Glenburn goes beyond the basic standards set in the Plantation Labour act (in which workers are entitled to housing, education, paid leave and free healthcare) in three main ways. The first is schooling. Husna-Tara said she agonized for a long time about whether to take control of the estate schools in order to make sure that the children are getting a good education, but she decided against it, and her reasoning is completely understandable. “In 50 years time,” she says “What if the Prakash family don’t own Glenburn any more? We need to make sure that if this happens, the schools will keep going, and this means they have to be run by the government.” So Glenburn supports the school. It pays for extra teachers, books and food, and enables a Kindergarten class so that the children who cannot afford go to private nursery can be on an even keel with those that do, when they start the prescribed government teaching at age five. There is also a scholarship programme that has secured secondary school places for 41 children from Glenburn.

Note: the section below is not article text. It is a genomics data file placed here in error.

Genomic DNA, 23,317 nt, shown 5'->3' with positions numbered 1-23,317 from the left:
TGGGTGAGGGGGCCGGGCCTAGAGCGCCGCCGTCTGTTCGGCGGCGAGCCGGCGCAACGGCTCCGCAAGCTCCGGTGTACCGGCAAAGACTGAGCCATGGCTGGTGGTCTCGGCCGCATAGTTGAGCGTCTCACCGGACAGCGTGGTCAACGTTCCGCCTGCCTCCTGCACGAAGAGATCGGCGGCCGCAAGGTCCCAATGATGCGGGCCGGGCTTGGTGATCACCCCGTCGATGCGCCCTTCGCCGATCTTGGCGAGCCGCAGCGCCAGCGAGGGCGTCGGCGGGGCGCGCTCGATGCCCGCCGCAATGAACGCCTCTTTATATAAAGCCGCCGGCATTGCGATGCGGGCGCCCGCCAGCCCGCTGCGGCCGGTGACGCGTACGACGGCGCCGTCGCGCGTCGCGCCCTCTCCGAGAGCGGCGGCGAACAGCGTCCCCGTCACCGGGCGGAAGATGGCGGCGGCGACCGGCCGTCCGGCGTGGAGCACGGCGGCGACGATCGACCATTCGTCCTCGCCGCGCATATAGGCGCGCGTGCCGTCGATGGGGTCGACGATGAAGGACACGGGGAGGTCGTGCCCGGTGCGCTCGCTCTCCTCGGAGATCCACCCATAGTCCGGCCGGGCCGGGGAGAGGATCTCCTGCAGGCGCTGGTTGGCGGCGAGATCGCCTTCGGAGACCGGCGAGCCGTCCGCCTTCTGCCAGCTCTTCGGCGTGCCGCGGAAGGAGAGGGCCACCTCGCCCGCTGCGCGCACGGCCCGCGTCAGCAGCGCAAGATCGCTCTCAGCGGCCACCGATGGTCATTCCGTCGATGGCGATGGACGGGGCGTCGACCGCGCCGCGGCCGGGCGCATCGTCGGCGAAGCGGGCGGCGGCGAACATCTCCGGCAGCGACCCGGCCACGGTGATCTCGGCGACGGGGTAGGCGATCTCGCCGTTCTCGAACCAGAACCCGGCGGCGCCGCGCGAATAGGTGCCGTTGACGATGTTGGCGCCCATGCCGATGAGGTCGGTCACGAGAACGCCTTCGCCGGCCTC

The tea estate, hotel and school come together. Parveez the tea manager (middle), hotel guest and composer Christine Morrison, and Hotel staff member Ranjan sing songs with the children at Glenburn Primary School.
The second is the Kalakendra, or music academy, where the local talent of the children is nurtured (and showcased at the annual Diwas festival) that happens just before every First Flush season. Thirdly, there are education programmes around healthcare to make sure the community remains healthy and informed.
And it is a community that has been here for a very long time. Ranjan, who works at the Glenburn hotel, tells me that his great-grandfather came to Glenburn from Sikkim in the 1870s, and that his family have lived and worked on the estate ever since. In this amazing photo you can see four generations of his family – all still very much part of Glenburn.
Ranjan (left) with his daughter Shrutika, wife Sabina, parents Sita and Bishnubdr, and grandparents Kalay and Jashoda (seated). They live together in the village nestled in Glenburn tea garden.